I've been looking at the evolution of electronic funds transfer (EFT) and payment systems recently. My research uncovered a gem: about two years ago, David Stearns completed a dissertation that looks at the early evolution of the Visa card
(originally "Bank Americard") in the context of other evolving electronic payment systems. Stearns' work is both readable and filled with interesting information.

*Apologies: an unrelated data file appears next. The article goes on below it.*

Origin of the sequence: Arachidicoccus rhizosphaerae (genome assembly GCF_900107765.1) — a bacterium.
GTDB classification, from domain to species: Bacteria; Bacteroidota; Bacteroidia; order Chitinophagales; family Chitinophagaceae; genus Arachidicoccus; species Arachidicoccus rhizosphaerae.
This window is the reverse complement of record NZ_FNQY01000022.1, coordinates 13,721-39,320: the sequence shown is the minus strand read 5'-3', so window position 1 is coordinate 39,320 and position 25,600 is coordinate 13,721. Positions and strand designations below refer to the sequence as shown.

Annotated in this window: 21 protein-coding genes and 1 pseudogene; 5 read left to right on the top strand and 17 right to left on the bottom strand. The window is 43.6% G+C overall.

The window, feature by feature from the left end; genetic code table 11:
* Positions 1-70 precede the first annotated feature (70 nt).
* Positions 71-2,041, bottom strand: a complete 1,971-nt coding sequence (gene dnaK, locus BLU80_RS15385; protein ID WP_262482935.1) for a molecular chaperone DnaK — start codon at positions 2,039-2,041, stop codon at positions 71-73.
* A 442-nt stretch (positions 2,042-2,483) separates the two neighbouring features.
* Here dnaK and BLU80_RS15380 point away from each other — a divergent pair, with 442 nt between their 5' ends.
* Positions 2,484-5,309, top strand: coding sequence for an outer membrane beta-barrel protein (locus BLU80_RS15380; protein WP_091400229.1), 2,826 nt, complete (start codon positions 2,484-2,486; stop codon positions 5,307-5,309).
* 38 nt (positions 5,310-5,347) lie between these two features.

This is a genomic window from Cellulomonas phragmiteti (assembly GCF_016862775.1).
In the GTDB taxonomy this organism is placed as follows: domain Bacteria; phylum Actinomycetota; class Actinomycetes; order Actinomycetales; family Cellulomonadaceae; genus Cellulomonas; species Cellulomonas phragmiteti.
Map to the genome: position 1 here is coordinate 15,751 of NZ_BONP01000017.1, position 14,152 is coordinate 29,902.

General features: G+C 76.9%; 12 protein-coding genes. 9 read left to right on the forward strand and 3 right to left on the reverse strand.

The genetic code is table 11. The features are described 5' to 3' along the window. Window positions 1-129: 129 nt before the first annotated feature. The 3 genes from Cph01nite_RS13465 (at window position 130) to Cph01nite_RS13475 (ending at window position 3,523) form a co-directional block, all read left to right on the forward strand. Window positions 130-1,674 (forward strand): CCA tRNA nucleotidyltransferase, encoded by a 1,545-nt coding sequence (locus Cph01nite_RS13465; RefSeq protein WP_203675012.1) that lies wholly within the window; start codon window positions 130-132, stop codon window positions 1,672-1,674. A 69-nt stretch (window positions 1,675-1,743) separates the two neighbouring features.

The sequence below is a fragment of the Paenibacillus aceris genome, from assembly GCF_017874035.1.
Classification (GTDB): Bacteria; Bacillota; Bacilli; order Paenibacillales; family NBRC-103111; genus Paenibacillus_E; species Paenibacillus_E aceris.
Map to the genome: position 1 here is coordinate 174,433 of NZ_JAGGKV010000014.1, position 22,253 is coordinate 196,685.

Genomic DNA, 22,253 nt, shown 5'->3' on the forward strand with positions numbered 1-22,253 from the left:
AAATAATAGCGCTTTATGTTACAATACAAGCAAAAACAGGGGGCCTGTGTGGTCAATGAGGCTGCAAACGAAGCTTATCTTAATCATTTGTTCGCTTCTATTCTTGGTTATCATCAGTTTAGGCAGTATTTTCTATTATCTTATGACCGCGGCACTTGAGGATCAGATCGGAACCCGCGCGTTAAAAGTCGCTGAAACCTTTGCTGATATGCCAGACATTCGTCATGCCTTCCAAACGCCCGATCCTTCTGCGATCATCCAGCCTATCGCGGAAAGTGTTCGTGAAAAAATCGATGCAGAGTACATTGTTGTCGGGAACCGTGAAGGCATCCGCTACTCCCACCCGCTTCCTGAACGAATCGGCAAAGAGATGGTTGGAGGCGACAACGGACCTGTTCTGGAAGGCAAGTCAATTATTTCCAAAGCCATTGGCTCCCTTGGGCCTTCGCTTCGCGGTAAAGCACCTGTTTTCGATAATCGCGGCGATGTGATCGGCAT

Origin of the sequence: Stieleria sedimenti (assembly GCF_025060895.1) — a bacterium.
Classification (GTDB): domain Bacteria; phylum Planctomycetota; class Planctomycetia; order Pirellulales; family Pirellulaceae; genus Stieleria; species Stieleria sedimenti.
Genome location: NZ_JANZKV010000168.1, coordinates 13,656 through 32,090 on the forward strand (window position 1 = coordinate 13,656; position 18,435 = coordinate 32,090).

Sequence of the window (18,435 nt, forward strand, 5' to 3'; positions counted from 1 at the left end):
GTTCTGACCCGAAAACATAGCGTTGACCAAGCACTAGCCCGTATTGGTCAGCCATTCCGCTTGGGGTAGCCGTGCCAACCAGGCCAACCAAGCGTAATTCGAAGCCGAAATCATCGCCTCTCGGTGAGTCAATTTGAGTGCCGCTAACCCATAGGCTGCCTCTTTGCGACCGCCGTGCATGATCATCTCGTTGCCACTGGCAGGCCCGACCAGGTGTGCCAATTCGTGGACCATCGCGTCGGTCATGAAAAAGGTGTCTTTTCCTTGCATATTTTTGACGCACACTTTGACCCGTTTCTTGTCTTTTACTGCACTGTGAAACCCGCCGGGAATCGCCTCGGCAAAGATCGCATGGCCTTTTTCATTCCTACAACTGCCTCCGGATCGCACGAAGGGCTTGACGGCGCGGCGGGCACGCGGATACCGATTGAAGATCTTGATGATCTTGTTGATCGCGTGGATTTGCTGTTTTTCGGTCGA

What I find most fascinating is that the card systems followed the same security trajectory as cell phones. The first cards, like the early analog cell phones, were vulnerable to fraud. In fact, the cards were absurdly vulnerable to fraud.
However, the promoters believed that the long term benefits of electronic cash were worth the risks. They also assumed without evidence that they could fix the fraud problems eventually.